Friday, May 8, 2009

Wall Street Journal Takes On NASCAR

Or should I say Nascar... non-sports newspapers and their funny way of not recognizing NASCAR is an acronym and not a type of car.  I like the etching of The King though.

But on to the blogging!

The WSJ takes on the duel problems of Chrysler's bankruptcy and NASCAR's sagging popularity.  My thoughts will be in bold.

There was talk that Nascar might supplant football as the most popular professional TV sport in the U.S... Not anymore. Nascar television viewership fell to an average of 6.83 million viewers last year, off 18% from its peak in 2005 of 8.35 million, according to the Nielsen Co. Nascar ticket sales are down by as much as 20% at some races, with gaping blocks of empty seats at tracks in Atlanta, Fontana, and even the hard-core racing town of Talladega, Ala. The Texas Motor Speedway has taken out 21,000 seats, 13% of its 159,000 seat capacity, to make room for recreational-vehicle parking. Nascar teams and tracks have laid off more than 800 employees in the past year.

After such impressive growth, a correction has to be necessary to bring the numbers in line.  The market for racing needed to contract a bit and at least NASCAR responded by moving California out of the valuable Labor Day spot because no matter how much they tried, the racing sucked and didn't belong.  If you're going to try and make a primetime event at a prestigious track, make sure the track doesn't suck, K thx.  I'd also be willing to bet the campgrounds will be better than ever and build longer loyalty to tracks that do it right.  Plus, for the city the race is in, having more people there for longer periods of time will be an added stimulus to the local businesses.  Gotta run to the grocery store, gotta get gas, etc.

But one thing is certain: The sport has slowed down. Many longtime fans say that's because Nascar has wandered too far from its roots, when the races were run by stock cars -- vehicles assembled from the American-made muscle cars in dealers' showrooms, with add-ons available from any auto-parts store.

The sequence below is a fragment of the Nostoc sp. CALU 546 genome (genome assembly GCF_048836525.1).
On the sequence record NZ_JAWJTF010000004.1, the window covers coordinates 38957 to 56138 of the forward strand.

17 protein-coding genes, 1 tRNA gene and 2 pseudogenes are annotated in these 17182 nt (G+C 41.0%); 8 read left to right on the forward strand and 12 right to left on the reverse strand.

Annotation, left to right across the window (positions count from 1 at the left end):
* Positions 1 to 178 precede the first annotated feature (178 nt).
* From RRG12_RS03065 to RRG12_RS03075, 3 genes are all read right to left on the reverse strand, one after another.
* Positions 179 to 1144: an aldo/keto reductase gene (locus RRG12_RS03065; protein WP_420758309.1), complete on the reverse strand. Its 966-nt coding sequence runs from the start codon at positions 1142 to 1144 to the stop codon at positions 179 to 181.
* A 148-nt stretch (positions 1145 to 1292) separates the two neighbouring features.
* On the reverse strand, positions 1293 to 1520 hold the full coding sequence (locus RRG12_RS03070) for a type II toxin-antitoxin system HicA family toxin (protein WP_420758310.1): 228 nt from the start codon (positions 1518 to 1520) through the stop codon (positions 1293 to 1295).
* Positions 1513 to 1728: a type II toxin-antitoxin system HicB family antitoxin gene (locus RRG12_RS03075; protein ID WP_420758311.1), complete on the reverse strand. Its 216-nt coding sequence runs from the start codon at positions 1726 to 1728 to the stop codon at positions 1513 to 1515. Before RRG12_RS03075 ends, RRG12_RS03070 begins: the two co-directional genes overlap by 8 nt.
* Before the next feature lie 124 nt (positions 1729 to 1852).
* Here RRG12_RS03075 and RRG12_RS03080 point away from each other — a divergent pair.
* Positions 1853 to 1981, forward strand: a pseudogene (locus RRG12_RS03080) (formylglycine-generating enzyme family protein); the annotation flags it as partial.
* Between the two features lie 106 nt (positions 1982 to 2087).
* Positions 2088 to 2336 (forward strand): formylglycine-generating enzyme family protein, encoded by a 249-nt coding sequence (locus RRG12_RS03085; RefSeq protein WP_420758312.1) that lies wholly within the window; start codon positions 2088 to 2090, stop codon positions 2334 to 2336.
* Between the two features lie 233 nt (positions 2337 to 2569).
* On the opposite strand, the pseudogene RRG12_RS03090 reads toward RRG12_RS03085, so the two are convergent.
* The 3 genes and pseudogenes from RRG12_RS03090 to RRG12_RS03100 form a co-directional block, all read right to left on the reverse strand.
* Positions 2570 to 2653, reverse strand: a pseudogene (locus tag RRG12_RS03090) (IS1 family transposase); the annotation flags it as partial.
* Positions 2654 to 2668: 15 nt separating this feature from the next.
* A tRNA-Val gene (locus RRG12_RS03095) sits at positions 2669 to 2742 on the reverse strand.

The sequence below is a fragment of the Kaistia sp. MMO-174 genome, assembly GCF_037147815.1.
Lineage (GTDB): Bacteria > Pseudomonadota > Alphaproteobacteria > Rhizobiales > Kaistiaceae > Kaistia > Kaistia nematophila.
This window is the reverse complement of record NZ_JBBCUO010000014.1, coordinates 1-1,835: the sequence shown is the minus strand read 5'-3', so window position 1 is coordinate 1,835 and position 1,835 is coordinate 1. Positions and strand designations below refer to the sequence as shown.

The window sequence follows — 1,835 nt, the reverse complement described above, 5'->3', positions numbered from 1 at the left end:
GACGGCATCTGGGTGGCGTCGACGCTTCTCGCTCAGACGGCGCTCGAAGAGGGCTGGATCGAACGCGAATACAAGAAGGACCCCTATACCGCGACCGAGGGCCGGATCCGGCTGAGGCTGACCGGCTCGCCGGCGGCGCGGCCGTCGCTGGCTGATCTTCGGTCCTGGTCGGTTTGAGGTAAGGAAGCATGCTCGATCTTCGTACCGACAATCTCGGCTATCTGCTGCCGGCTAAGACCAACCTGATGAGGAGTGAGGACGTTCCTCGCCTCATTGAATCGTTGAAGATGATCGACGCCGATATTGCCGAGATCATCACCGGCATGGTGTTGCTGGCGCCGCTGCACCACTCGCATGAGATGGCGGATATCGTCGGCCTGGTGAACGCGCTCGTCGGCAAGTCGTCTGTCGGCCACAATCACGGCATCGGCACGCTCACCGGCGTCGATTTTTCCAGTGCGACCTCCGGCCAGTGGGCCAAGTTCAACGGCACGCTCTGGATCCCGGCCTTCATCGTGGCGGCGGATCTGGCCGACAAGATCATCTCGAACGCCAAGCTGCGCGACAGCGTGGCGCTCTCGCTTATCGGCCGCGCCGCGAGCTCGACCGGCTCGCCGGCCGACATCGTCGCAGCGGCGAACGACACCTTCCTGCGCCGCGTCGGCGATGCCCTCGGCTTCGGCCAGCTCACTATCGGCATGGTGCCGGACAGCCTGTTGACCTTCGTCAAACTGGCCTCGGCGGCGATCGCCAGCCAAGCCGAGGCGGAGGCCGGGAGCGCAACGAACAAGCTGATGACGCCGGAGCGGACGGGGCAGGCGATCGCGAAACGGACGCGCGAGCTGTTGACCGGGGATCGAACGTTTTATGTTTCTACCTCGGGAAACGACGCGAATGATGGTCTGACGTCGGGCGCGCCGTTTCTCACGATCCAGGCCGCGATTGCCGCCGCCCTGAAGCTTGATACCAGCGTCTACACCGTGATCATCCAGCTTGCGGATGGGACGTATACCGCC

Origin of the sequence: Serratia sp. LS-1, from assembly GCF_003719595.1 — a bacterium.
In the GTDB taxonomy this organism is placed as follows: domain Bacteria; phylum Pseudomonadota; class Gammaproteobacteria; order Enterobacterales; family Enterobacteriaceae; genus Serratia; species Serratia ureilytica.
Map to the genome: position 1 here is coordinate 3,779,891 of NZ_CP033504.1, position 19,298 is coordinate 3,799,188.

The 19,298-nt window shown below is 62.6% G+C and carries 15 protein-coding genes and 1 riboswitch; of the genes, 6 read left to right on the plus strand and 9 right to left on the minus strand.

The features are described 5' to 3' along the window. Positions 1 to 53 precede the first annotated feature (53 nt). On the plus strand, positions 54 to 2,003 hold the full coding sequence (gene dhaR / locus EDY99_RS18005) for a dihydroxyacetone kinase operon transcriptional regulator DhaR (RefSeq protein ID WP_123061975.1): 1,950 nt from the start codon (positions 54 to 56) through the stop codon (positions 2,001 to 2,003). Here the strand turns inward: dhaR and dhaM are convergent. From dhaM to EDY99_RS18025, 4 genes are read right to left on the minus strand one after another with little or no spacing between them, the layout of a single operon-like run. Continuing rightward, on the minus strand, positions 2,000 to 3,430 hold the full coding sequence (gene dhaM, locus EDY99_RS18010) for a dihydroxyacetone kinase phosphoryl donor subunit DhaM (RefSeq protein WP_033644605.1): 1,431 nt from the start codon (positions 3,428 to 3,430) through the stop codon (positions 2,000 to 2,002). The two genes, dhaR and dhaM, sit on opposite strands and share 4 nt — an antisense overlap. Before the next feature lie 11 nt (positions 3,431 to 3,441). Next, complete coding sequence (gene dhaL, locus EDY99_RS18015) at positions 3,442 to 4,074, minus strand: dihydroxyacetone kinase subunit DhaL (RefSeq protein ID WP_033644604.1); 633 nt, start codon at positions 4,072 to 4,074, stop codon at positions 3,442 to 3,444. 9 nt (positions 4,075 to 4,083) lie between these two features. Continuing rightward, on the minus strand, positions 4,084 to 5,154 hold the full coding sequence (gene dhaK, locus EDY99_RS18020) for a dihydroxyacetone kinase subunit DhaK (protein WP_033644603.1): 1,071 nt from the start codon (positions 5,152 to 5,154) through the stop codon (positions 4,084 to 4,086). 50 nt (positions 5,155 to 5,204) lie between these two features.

Very true and very valid, but growth did get out of control and things haven't been helped by the idiotic leadership of Brian France.  He could really put this sport in the ground and should probably go ahead and buy that NFL team in Los Angeles so he can turn this sport over to someone that actually gives a sh*t.  I'm not opposed to growing the sport, as I think some of the die-hards are, but things haven't gotten past the point of no return.

Some red-meat Nascar fans were mortified in 2007 when Toyta Motor Co. (pronounced Tie-yoda by Mr. Petty and many other Nascar aficionados) entered the sport and quickly emerged as a dominant brand -- winning 10 races last year compared with four for Dodge.

"It was hard seeing Toyota get into it," said Steve Gormley, a 47-year-old telecommunications engineer from Mechanicsville, northeast of Richmond. "Well, good for them, bad for us."

Boy, I really hate seeing this dead horse brought back from the graveyard.  Come on WSJ, you're better than that.  But shame on these fans that still resent a company that employs workers across the country and don't belong to a corrupt union like UAW.  

Mr. Busch was driving a Toyota Camry -- or at least that's what it was called. Nascar, which is a privately controlled enterprise owned by the same family for three generations, irritated legions of fans with new rules last season that standardized the body types of all race cars. Since then, all vehicles in a Nascar race have the same boxy body style, with a futuristic back wing and a road-hugging shelf-like splitter in the front. Mr. Busch's car looked just like the other 42 except for colors, his number and a few details like fake headlamps similar to a real Camry's.

The uniformity was meant to focus competition on the skills of the driver. An unintended result has been cars so similar in speed that fans gripe that they bunch up like taxis circling the airport -- no passing, no thrills. Nascar counters that the competition is even keener now that cars are alike, with narrower margins of victory and about the same number of lead changes as there were 10 years ago.

Well... can't really complain here, but I'm glad to see they're skeptical of NASCAR's lies about keener competition and narrower margins of victory and same number of lead changes.  That's not real racing and most fans see through it.  There should be greater variance between cars but it won't happen with this one and it would turn my stomach to see another new car.  Maybe the new car can be modified in some way with the grill to bring some sense of stock back to the cars.  It's hard to market yourself as 'stock' when your cars are no different than Indy cars of F1 cars. Sometimes an outsider opinion is needed before people start to get the message.

FYI, the article also has a nifty interactive chart to check out.


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